Few scientists would be willing to climb back into the cockpit of controversy as often as Michael E. Mann, a climatologist and geophysicist and current Director of the Earth System Science Center at Pennsylvania State University, whose research on the causes of climate change contributed to the Nobel Prize awarded to the IPCC and Al Gore.
In his explanation to the National Academy of Engineers, who met in Cleveland yesterday, how he’s managed the fierce criticism of work—like his ‘hockey stick graph’ that illustrates the incontrovertible link between concentrations in the atmosphere of carbon dioxide, a heat trapping gas produced by the burning of fossil fuels, and the 1 degree (Celsius) rise in global temperatures—Mann invoked a scientific truism that has served as a flak jacket.
“If you’re wrong, science has this self-correcting machinery,” he said about the peer-review process of comparing contemporary temperatures with those hundreds of thousands of years ago seen through scientific methods such as collected ice core samples from the North and South Poles.
“The climate system is complex. Hopefully, you do it right, and you get better agreement with the (computer) models.”
Mann added that climate scientists have been conservative in building their models. Arctic Sea ice, for example, is melting at a much faster rate in real terms than predicted by models from a few years ago.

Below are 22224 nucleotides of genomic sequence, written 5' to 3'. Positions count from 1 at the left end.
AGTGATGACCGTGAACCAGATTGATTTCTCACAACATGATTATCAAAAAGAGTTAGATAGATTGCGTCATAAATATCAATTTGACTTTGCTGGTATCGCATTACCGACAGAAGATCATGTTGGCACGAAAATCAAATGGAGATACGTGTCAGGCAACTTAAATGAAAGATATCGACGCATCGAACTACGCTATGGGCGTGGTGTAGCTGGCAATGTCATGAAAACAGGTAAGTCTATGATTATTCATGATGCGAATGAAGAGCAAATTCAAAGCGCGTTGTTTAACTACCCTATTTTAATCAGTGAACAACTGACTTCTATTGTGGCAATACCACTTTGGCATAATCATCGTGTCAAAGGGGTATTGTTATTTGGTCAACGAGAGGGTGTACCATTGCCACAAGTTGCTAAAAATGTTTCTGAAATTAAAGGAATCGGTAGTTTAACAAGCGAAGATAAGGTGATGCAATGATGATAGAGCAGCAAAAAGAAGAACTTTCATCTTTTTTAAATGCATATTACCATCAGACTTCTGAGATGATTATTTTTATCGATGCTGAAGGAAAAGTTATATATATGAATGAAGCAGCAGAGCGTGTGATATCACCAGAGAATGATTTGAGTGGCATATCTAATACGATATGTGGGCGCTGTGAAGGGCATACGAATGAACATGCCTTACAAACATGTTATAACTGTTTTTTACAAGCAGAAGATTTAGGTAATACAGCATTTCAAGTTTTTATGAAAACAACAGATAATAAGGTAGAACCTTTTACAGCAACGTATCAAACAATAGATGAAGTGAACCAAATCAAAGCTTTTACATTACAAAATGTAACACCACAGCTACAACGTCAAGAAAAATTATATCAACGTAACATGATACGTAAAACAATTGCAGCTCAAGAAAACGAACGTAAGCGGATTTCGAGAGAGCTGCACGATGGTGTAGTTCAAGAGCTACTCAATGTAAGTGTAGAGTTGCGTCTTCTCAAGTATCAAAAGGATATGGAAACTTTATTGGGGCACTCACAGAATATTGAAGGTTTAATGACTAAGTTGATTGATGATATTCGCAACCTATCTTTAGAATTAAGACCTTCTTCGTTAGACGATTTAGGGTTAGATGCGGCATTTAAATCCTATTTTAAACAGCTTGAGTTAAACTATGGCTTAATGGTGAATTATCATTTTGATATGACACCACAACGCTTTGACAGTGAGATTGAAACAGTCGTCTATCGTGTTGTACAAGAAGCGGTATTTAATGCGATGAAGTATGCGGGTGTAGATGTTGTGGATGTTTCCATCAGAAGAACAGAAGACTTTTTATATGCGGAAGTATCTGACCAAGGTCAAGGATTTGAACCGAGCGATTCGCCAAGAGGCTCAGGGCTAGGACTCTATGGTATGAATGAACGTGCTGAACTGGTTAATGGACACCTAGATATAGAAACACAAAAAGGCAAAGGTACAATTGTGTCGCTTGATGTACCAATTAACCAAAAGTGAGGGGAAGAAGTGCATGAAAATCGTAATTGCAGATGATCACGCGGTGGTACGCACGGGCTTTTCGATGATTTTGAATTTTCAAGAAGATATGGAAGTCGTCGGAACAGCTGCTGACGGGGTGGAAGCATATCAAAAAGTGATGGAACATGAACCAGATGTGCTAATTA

“The ice shelves are very dynamic,” he said. “If they get destabilized, the edges collapse and the inland ice surges out to the ocean.”
The resulting 1 foot rise in sea levels, in tandem with more moisture evaporation, have contributed to the intensity of storms like Hurricanes Sandy and Harvey which caused billions of dollars in property damage. Climate models have shown a six foot sea level rise is possible by the end of this century, if business as usual—the sourcing of power for buildings, transportation and food systems—does not shift to low and no carbon emitting technologies.
“A 30 year event like Sandy, where New York experienced a 12 foot sea surge, could be a 3 to 4 year event,” Mann said.
Like an experiment gone horribly wrong, adding more than 400 parts per million of carbon to a system like the earth’s atmosphere and oceans is producing results that accord with principles like thermodynamics, a field that stretches back 200 years, Mann said.
“We would be stumped if we couldn’t explain (climate change with physical sciences).”
“Climate change is a threat multiplier,” Mann adds, pointing to a Pentagon report. “It takes existing tension like the drought in the Middle East and helps give rise to (extremist groups like) ISIS.”
“It’s going to be a lot more expensive not to do something.”
Mann discussed solutions. Given the mounting evidence, he showed real resolve in addressing the recent back tracking, including the United States’ pull out of the global climate accord signed in Paris. Handling the threat of climate change by debating it (or blaming “giant boulders falling into the sea” as one Senator did recently) is “unworthy,” he says.
“We need to move on to the worthy debate of what to do. If we don’t act to stem the problem at the source now, through a market-based solution, we will exceed our adaptive capacity. We are going to need market incentives to move us off fossil fuels to a renewable energy economy.”